< Ambassadors

They embarked on the ultimate family road trip

David and Madison Bowman packed up their life in NYC, hopped in a converted shuttle bus and spent 18 months visiting all 59 U.S. National Parks with their two kids, Graham and Margaret. Find out why they did it and what they discovered along the way.

L.L.Bean: What you achieved as a family makes you superheroes in our minds, so what’s your origin story? What made you decide to visit all the National Parks?

Bowmans: David and I married young, had kids quickly and jumped into careers straightaway. We never regretted our timing with any of those decisions, but we knew it meant that if we wanted to travel, we'd be doing it as a family. One night, several years after moving to New York, we wrote a “bucket list”. On it was a childhood dream of David’s to visit all the national parks in the U.S. We needed a change in work and we wanted to spend more time outdoors as a family so that night we started researching more about living on the road and the national parks system. A few weeks later we bought an old city shuttle bus we found online. We kind of just went for it.

L.L.Bean: What did the outdoors mean to you before your epic road trip and what does it mean to you now?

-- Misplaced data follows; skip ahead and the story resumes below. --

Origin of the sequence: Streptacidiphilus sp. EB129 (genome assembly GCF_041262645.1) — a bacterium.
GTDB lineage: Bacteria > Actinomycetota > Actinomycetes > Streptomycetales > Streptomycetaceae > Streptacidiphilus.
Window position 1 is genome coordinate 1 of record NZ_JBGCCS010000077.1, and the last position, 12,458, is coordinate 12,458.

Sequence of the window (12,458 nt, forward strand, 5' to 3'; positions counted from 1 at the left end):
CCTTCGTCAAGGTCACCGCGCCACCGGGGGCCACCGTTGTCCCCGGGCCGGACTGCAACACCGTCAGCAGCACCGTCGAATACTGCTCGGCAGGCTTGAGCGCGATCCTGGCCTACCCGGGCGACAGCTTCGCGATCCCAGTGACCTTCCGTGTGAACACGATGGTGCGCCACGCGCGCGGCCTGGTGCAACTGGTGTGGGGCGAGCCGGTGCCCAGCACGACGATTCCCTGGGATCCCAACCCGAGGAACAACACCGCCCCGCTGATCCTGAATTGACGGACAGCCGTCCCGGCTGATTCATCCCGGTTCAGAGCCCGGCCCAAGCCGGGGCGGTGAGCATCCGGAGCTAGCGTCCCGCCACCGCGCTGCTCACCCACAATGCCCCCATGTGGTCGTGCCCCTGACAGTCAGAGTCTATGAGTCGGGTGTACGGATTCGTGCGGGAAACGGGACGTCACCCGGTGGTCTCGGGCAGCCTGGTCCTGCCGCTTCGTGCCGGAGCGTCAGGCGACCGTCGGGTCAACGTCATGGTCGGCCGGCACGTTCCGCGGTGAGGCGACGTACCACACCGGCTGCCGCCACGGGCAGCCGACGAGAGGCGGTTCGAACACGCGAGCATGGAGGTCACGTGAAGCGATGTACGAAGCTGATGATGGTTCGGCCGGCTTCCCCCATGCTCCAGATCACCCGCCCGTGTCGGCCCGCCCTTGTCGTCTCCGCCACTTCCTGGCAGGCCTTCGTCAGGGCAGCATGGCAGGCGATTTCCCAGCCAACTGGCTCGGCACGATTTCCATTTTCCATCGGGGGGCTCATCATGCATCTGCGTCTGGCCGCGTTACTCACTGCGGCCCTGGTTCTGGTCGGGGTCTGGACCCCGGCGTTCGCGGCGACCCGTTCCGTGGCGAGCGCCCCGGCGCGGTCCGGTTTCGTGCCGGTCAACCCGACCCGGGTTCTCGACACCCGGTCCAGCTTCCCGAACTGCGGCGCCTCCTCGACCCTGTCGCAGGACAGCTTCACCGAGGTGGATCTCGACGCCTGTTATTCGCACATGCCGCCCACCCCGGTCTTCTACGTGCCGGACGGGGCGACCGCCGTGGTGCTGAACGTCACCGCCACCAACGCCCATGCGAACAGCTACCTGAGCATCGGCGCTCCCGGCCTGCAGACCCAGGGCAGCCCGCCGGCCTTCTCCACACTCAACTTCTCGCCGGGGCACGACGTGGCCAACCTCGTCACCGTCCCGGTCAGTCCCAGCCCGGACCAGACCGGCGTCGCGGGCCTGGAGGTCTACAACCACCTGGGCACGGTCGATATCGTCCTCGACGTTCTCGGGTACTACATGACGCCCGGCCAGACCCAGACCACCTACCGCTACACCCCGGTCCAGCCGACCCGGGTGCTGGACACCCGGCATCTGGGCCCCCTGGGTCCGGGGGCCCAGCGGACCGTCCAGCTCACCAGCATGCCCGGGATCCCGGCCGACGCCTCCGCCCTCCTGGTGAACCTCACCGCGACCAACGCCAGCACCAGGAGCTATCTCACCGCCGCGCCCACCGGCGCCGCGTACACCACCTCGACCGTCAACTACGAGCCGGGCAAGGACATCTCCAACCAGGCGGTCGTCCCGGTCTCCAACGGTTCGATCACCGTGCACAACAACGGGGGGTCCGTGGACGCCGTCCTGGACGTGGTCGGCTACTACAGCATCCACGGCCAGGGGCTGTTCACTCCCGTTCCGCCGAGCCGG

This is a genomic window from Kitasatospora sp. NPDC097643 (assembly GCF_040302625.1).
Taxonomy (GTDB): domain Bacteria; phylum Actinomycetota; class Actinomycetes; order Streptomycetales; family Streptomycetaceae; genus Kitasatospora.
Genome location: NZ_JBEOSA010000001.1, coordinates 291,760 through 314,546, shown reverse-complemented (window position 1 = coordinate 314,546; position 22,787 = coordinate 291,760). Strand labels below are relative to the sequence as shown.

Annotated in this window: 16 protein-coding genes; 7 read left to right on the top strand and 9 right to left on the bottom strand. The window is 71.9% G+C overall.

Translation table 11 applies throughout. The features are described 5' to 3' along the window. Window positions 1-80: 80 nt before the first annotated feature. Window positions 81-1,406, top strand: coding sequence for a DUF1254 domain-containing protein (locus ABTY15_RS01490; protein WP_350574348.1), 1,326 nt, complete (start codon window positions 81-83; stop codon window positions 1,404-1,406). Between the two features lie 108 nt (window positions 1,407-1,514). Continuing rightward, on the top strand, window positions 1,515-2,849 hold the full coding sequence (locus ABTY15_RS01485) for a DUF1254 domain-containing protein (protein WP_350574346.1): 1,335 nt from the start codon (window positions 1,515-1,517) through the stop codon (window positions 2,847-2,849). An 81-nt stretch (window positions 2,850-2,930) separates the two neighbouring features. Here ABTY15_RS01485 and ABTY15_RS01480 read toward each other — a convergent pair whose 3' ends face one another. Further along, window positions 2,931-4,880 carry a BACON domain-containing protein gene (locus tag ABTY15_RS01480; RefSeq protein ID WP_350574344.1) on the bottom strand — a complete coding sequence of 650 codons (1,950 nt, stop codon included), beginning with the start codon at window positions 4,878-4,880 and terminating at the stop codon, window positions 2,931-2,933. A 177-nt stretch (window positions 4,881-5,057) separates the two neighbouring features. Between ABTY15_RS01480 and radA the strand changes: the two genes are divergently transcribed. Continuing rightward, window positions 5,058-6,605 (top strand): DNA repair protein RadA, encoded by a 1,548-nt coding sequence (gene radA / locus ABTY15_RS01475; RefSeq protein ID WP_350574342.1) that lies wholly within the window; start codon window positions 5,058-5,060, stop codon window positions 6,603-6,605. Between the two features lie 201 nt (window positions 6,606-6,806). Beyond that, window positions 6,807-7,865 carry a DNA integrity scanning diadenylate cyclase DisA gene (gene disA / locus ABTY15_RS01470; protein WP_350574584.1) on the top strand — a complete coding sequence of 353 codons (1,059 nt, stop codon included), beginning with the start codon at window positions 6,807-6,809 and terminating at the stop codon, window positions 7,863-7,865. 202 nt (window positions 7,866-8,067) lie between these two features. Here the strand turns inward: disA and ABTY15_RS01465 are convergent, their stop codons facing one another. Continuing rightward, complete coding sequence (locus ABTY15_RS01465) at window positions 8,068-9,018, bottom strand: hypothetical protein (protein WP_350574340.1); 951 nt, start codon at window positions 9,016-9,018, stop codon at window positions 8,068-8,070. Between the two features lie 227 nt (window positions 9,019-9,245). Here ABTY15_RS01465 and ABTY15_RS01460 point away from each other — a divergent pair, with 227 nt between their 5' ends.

Bowmans: Before the trip we always enjoyed doing things outside but we more enjoyed just traveling to cool places than actually doing cool outdoorsy things. Through the course of that trip, we really got in contact with nature. It’s come to mean a very different thing now. It’s become a more necessary part of life. Being outdoors has become a way for us to connect, both to nature and to each other. It's a way for us to remember our place in the world—big enough to have an impact, small enough to stay humble and in a state of wonder. Plus, it smells amazing :). And there is always more to learn, more to see and notice. It's never-ending entertainment. And it can be so peaceful and calming.

L.L.Bean: How has your experience outdoors brought you closer together?

Bowmans: Well for one we were physically very close, living in a bus with no air conditioning and travelling all over the country. Spending time in places and doing things that are challenging has made the four of us into a team. We work hard to keep things humorous and happy for each other and we encourage each other to do hard things. It meant so much to watch our son tackle these things he didn’t think he could do. That process of encouraging our son to keep hiking, keep going, to do all these new things brought us a lot closer. It also brought out some elements of his personality that are helping him so much now in other things he is doing.

L.L.Bean: What are some of the challenges of bringing a family on such a grand trip?

Bowmans: We definitely had to learn not to push our kids too hard. We were all happiest when we slowed down and took the time for relaxed play. In Glacier National Park, we abandoned our plans for a tougher trail in favor of an easier walk, and along the way we floated leaf boats down the stream, set up an imaginary candy store in the hollowed-out trunk of a tree, made mud pies and followed a line of ants until we found their hill. A lot of our trip consisted of moments like this, slow, quiet hours where we let the kids do whatever they wanted.